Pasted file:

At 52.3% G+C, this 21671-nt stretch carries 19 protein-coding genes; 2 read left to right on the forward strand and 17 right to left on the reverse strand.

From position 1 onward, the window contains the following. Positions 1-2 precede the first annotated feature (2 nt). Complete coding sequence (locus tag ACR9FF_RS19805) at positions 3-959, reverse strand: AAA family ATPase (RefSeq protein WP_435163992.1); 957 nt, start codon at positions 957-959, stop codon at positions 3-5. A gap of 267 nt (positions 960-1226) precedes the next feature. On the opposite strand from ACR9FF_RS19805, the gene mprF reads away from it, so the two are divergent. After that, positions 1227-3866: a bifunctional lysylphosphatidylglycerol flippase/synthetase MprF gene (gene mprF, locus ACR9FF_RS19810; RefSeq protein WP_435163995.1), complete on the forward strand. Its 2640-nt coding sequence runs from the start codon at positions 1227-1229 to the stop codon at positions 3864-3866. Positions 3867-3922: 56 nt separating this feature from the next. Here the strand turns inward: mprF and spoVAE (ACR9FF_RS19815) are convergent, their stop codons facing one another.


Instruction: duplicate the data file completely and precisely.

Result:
At 52.3% G+C, this 21671-nt stretch carries 19 protein-coding genes; 2 read left to right on the forward strand and 17 right to left on the reverse strand.

From position 1 onward, the window contains the following. Positions 1-2 precede the first annotated feature (2 nt). Complete coding sequence (locus tag ACR9FF_RS19805) at positions 3-959, reverse strand: AAA family ATPase (RefSeq protein WP_435163992.1); 957 nt, start codon at positions 957-959, stop codon at positions 3-5. A gap of 267 nt (positions 960-1226) precedes the next feature. On the opposite strand from ACR9FF_RS19805, the gene mprF reads away from it, so the two are divergent. After that, positions 1227-3866: a bifunctional lysylphosphatidylglycerol flippase/synthetase MprF gene (gene mprF, locus ACR9FF_RS19810; RefSeq protein WP_435163995.1), complete on the forward strand. Its 2640-nt coding sequence runs from the start codon at positions 1227-1229 to the stop codon at positions 3864-3866. Positions 3867-3922: 56 nt separating this feature from the next. Here the strand turns inward: mprF and spoVAE (ACR9FF_RS19815) are convergent, their stop codons facing one another.